The Kenyan talents of Peres Jepchirchir and Daniel Chebii will complete a busy week competing in Czech races when they line up for the fifth edition of the Mattoni Usti nad Labem Half Marathon, an IAAF Gold Label Road Race, on Saturday (12).
Fresh from their triumphs in the Birell Prague Grand Prix 10k last Saturday, where Jepchirchir ran the fastest women’s 10km of the year with 30:55 and Chebii beat a high quality men’s field in 27:42, they turn their attentions to the seventh and final race in the RunCzech series for 2015.
Having run so impressively in the Czech capital, much will be expected of Jepchirchir.
Her best for the half marathon is 1:09:12 and she will be looking to improve on that; and also recuce the women’s course record of 1:09:08, set by another Kenyan, Josephine Chepkoech, in 2013.
Impressively, Jepchirchir ran almost even 5km splits in Prague so that suggests that she has a good feel for high-level pace judgement despite her relative inexperience internationally.
Reflecting on her development, she acknowledges the value of training in the same group as Mary Keitany in the Kenya town of Iten.
Jepchirchir credits the African record holder in the marathon and 2009 world half marathon champion with passing on important principles.
“I learned the importance from her of hard work and also when to rest. It’s boosted my confidence just to know I can train alongside her,” commented Jepchirchir.
Her rivals include Caroline Kilel, the winner of the 2011 Boston Marathon. The Kenyan has proven ability at the shorter distance, finishing fourth at the 2009 IAAF World Half Marathon Championships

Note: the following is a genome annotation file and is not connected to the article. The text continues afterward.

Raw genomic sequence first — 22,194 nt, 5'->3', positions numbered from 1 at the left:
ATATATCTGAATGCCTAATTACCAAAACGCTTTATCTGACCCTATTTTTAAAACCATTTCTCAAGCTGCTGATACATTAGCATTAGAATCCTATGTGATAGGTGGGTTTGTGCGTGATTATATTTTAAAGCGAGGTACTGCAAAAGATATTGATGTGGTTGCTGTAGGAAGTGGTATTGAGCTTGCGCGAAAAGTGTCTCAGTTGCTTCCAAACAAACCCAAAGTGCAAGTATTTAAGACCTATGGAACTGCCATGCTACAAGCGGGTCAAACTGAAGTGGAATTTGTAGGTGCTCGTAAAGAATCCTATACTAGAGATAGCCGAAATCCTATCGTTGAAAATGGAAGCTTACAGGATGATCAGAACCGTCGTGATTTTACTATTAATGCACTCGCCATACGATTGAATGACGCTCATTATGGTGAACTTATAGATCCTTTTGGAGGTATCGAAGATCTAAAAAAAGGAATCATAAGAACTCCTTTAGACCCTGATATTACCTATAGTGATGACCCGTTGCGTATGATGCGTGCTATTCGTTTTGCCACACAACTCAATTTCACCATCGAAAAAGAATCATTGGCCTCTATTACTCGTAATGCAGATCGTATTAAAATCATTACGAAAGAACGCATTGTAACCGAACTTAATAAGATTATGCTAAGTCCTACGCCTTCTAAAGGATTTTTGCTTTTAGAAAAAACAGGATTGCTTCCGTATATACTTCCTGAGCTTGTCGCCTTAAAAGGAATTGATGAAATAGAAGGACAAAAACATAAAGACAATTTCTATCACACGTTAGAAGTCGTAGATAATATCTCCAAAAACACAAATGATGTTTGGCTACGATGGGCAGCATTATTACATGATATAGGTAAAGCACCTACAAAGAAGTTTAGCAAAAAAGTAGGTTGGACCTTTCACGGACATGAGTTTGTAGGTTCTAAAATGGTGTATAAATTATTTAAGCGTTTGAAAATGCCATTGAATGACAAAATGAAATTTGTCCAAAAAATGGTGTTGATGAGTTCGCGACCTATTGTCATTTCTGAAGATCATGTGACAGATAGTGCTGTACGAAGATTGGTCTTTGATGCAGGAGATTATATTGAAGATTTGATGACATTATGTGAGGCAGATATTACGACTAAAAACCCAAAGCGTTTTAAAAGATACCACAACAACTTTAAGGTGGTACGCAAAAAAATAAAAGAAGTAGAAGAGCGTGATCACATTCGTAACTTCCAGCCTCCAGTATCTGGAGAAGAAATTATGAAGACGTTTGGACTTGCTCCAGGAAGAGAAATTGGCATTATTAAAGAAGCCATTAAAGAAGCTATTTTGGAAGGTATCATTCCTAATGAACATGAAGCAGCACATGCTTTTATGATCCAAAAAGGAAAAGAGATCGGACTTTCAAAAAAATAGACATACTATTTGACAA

Also coming into the reckoning could be another rising young Kenyan talent, Linah Cheruto.
Cheruto finished over a minute adrift as the runner-up to her compatriot in Prague last Saturday but has solid half marathon credentials with a best time of 1:10:22.
Bahrain's Shitaye Eshete will be be making her half marathon debut and is having only her second race on the roads (she had two on the track in April) after a maternity break in 2014. She finished a solid fourth in Prague a week ago.
A contender from Ethiopia is Amane Beriso, not at her best last week but with a 1:08:43 half marathon to her credit.
More than one Masai to look out for
Chebii remarked after his 10km victory last weekend that he was “only 70 per cent fit” after spending much of 2014 on the injured list but his rivals in Usti will recognise his talent only too well.
Gilbert Masai, also from Kenya, finished three seconds behind Chebii in Prague and their personal bests for the half marathon are comparable, although Chebii could claim home advantage of a kind as his 59:49 best was set on Czech soil when winning the Mattoni Ceske Budejovice Half Marathon in 2012, while Masai ran his fastest time of 59:57 to finish fifth in Lille the same year.
However, it’s another Masai who is the fastest man going into the race: Titus Masai.
He didn’t show his best form over 10km last week in Prague but ran 59:41 for third place in the Rome Half Marathon last year.
Elijah Tirop is another to add into the reckoning, having won the Mattoni Karlovy Vary Half Marathon in late May.
Chebii, though, is confident and knows the course, after having finished sixth here two years ago: “If I can break my best of 59:49, I know I am primed for a marathon debut either later this year or next.” The men’s course record stands at 1:00:38, set by Philemon Limo in 2013.
Andy Edwards (organisers) for the IAAF